Ex-lawyer turned relationship coach

Bucketlists Won’t Give You What You Want

Bungeejumping, swimming with dolphins and getting gored by the bulls at Pamplona running with the bulls at Pamplona. These are some of the most common items you’ll find on bucket lists across the world.

Does that mean these experiences have a bigger chance of making us happy?

Not quite.

So why have these activities become so popular? The answer lies in the purpose of the before-you-die list, it’s a way to gauge the value of our lives. And the people who tend to dig bucket lists, tend to look at life as a series of hedonistic thrills.

The more thrills experienced, the better the life. 

When put like this, you can already sense the absurdity of the statement. Just because you did a lot of cool things doesn’t mean you had a good time. 

If you’ve ever seen the Mona Lisa, or any other hyped-up tourist trap, you already know what I mean. Even if it’s one of the most gorgeous sights life has to offer, the experience will be a dud if you’re expecting to be blown away.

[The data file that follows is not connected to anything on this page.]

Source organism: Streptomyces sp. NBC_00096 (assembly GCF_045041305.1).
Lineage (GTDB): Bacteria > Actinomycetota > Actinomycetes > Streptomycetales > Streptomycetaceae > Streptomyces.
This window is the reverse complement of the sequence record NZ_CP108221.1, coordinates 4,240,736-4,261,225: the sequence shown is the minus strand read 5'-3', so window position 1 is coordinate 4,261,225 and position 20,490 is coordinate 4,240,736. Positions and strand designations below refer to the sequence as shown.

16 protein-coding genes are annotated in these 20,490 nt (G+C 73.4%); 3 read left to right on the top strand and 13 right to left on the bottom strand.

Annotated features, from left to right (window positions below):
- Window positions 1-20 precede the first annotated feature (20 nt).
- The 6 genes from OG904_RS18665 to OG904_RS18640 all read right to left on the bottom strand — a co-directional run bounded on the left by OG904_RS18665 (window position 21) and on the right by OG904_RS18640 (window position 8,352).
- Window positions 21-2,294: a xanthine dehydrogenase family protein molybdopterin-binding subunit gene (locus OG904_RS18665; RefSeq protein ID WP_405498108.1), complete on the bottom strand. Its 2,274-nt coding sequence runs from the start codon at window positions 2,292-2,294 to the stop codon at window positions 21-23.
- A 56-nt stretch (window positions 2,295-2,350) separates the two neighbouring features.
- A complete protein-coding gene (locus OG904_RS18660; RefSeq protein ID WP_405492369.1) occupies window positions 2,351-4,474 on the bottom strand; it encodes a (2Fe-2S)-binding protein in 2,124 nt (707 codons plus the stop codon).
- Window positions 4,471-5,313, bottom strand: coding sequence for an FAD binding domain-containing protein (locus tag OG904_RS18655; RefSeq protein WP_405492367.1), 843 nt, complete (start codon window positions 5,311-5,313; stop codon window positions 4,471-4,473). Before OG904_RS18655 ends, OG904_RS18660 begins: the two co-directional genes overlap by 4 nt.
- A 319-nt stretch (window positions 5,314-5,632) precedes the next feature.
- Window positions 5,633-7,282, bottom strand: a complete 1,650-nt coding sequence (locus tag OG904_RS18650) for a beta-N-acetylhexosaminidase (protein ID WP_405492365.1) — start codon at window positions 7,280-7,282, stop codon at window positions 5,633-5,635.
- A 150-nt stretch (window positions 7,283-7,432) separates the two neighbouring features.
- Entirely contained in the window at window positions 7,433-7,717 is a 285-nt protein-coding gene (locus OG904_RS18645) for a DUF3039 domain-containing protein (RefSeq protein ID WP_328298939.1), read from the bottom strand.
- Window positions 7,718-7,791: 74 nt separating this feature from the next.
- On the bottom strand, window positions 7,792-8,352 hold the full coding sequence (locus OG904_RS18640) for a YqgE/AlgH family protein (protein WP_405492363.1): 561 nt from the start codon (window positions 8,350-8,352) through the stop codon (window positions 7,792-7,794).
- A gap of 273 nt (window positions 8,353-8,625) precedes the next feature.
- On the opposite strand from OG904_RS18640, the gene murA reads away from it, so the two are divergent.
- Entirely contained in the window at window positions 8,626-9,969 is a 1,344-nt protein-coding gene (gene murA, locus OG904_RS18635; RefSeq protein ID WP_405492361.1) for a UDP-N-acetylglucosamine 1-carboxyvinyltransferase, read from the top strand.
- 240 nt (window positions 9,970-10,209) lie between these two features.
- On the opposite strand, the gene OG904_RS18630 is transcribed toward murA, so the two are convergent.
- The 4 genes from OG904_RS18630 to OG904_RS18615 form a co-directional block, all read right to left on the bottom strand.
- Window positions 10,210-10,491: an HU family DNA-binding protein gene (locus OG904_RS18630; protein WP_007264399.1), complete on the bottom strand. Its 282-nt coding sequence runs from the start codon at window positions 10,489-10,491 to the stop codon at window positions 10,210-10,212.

Happiness and joy don’t follow a schedule. Much like a good night’s sleep, they arise spontaneously. And the more you force it to happen, the more it escapes you.

So whenever you create fun plans for the future, make sure to leave enough room in your life for spontaneity. Otherwise you may set yourself up for disappointment.

By Jeroen Elsing
Ex-lawyer turned relationship coach